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Supporting Entrepreneurs of Color

When Steve Hall met Shanetha Pollnitz, the owner of the building where Pollnitz’s child care center was located had just put the building up for sale. Pollnitz wanted to buy the building and strengthen her business, but like many entrepreneurs of color, she didn’t have deep pockets or experience with commercial lending. In Hall, LISC’s Senior Director for Small Business Lending, she had come to the right person. Through the Small Business Lending program and other means, LISC is leveraging its strengths as a Community Development Financial Institution (CDFI) to help small business owners, particularly entrepreneurs of color, close the opportunity gaps that can keep their businesses from growing.

Challenges for entrepreneurs of color

Entrepreneurs of color can face some unique challenges in establishing thriving businesses. As Hall explained recently, “When you talk about minorities, women, vets [as business owners], maybe they don’t come from the same family background as an affluent person from the suburbs. They didn’t get the same opportunities to invest. Maybe their discretionary income was so minor, they don’t have money to put 10 percent down [on a loan]. They don’t have that generational experience of wealth they can lean on.” For a lot of LISC’s small business borrowers of color, “it’s the first time they are owning commercial real estate or expanding their business or borrowing more than $100,000.”

Hall went to say that the challenges are not just financial. Minority entrepreneurs often lack connections to the network of professionals that business owners rely on to help them invest and expand, such as attorneys and accountants. Without these advantages, Hall said, “it takes longer. They may have a bankable deal, but not on the timeline that banks want to consider when they are identifying potential targets.”

The role of the CDFI

CDFIs like LISC play two unique roles in supporting minority entrepreneurs to overcome these roadblocks. First, they can help meet the businesses’ capital needs through special lending products that traditional banks don’t offer. With philanthropic backing, CDFIs are able to withstand greater risk, offering more favorable rates and terms, requiring less collateral and tolerating a loan-to-value ratio that exceeds what conventional financing offers. Therefore, CDFIs are able to serve entrepreneurs who might not qualify for conventional lending products. LISC Small Business Lending offers a range of products that meet entrepreneurs where they are. For those that lack the capacity to meet more rigorous underwriting standards, LISC’s KIVA microlending program matches crowd-sourced funding and can supply loans up to $5,000.

Second, the CDFI’s mission typically is not just to supply financing, but build capacity in borrowers and the industry. With training, technical assistance and capacity building, CDFIs can help strengthen borrowers’ business operations and balance sheets. In time, some of these small businesses become eligible for traditional financing. As part of that capacity building process, LISC is connecting entrepreneurs to professionals that can provide needed services and help them through the development and expansion processes.  To fill these roles, LISC has established programs at the national level and in local sites, notably Chicago and Boston.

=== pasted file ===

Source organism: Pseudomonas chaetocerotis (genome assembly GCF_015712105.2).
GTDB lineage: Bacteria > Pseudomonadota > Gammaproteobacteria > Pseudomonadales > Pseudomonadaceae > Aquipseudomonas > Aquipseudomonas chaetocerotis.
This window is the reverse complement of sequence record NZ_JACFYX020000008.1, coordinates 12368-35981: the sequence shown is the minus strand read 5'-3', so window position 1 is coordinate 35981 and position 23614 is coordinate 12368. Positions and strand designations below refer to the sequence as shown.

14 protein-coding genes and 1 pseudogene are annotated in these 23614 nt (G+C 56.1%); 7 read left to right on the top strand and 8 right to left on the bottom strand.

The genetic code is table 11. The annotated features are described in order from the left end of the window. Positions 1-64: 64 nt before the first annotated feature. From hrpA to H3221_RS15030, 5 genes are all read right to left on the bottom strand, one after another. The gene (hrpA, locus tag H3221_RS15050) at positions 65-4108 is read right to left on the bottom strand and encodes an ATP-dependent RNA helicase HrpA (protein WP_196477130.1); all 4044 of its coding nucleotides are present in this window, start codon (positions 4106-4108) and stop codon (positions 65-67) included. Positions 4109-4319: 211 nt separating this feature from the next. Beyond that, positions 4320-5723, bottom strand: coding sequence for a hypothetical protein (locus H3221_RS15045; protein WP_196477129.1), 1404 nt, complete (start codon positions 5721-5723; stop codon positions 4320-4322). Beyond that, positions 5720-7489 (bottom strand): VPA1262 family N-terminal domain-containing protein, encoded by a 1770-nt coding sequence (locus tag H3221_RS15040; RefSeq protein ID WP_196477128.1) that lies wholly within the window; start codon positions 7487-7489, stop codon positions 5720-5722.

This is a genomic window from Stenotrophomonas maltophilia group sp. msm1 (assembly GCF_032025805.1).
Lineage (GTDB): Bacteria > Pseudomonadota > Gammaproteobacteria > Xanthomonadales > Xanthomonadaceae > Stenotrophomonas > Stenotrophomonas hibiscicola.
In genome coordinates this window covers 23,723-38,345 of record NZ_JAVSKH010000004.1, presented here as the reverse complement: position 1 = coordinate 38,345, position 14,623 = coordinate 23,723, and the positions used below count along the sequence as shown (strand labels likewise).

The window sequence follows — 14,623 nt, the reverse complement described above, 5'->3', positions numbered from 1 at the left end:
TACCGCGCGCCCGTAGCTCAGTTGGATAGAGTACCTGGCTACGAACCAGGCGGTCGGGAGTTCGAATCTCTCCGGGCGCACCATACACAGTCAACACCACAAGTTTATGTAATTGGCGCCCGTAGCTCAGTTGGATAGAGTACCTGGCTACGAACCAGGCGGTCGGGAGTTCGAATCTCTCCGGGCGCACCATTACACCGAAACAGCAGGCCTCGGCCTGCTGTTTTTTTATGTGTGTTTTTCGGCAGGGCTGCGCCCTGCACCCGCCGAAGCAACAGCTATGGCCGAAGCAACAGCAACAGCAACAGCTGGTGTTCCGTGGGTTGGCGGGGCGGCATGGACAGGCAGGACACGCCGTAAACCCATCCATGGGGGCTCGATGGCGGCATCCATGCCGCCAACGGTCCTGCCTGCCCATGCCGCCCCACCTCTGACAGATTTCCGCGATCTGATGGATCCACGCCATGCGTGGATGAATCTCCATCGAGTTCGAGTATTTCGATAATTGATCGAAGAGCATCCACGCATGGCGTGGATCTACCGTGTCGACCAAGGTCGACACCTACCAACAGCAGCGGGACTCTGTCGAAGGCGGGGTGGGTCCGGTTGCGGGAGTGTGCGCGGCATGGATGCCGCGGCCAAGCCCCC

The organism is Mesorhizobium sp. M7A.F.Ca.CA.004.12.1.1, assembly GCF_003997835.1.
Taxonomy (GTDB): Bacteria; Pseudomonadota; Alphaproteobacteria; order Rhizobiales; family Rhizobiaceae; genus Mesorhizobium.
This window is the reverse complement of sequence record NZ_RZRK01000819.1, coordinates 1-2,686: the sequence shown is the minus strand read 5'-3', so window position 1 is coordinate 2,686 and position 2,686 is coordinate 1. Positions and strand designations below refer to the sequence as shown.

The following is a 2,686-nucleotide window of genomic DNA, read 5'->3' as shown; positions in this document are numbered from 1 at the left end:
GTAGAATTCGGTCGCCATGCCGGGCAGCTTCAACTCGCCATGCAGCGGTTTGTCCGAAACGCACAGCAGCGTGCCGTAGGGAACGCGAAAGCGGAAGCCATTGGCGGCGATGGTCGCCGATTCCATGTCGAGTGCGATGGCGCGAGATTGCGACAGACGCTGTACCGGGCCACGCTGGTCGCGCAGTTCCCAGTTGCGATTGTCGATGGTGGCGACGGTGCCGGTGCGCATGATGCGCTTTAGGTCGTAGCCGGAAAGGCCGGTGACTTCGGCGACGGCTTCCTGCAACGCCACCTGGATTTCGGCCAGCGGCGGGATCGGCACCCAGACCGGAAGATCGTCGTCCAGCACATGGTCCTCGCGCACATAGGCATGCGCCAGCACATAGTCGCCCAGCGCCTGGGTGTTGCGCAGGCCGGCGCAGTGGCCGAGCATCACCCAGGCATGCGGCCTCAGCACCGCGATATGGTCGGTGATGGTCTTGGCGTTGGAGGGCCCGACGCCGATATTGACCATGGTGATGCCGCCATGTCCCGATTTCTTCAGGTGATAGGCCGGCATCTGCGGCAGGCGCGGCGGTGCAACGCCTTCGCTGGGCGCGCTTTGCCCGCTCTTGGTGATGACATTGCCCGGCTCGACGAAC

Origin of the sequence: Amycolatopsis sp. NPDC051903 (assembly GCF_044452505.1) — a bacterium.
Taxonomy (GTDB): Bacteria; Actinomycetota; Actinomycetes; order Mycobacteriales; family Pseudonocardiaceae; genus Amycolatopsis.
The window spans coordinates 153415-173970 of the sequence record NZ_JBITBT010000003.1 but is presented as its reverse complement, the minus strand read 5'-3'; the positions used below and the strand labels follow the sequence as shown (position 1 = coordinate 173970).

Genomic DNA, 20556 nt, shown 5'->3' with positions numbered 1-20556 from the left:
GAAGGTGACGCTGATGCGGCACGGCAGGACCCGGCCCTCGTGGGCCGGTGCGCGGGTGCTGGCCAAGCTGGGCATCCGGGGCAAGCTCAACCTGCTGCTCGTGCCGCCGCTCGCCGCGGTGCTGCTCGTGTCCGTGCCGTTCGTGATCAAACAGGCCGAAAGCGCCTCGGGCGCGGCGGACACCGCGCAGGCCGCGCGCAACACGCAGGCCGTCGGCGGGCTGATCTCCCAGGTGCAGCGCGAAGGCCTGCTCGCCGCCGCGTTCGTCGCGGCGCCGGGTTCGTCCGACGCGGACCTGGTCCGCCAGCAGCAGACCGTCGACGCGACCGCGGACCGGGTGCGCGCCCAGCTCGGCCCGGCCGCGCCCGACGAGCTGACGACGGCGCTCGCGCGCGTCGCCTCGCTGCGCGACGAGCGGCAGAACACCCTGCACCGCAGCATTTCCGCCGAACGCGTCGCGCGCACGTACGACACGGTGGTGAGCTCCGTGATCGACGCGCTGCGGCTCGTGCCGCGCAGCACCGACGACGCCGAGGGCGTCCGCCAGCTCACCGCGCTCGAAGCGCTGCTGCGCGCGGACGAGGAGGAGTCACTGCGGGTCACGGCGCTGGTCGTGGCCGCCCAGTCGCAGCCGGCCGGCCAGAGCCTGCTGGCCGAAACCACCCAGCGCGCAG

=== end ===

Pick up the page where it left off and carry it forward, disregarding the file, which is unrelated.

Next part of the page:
Building entrepreneur financial capacity in Chicago

LISC Chicago works with small businesses as part of its effort to comprehensively improve quality of life in targeted neighborhoods. While helping partners implement quality of life plans, LISC Chicago staff quickly recognized that small business, entrepreneurship, jobs and vibrancy along neighborhood commercial corridors play a big part in building stable, sustainable economic infrastructure in Chicago’s neighborhoods. LISC Chicago began looking for ways to supply small business lending and capacity building tools to advance neighborhood partners’ existing objectives. In 2018, LISC partnered with JPMorgan Chase and Acción Chicago to bring JPMorgan Chase’s Entrepreneurs of Color Fund to Chicago’s South and West Sides. Through the $6.5 million fund, Acción provides loans under $100,000, LISC provides loans over $100,000, and both organizations supply technical assistance to borrowers and potential borrowers.

According to LISC Chicago Deputy Director Caroline Goldstein, LISC also discovered that many of clients that come through its network of Financial Opportunity Centers (FOCs) seeking personal financial coaching, credit counseling and workforce training are entrepreneurs or have interest in starting a business. At the same time, entrepreneurship support programs in Chicago reported to LISC that many of their clients needed the services FOCs provide to improve the financial position and creditworthiness of their businesses. LISC Chicago is now piloting a program in which an FOC partner and an entrepreneurship program integrate financial coaching and credit building into entrepreneurship services and vice versa, meeting a wider range of needs for both programs’ clients.

Supporting the small business sector in Boston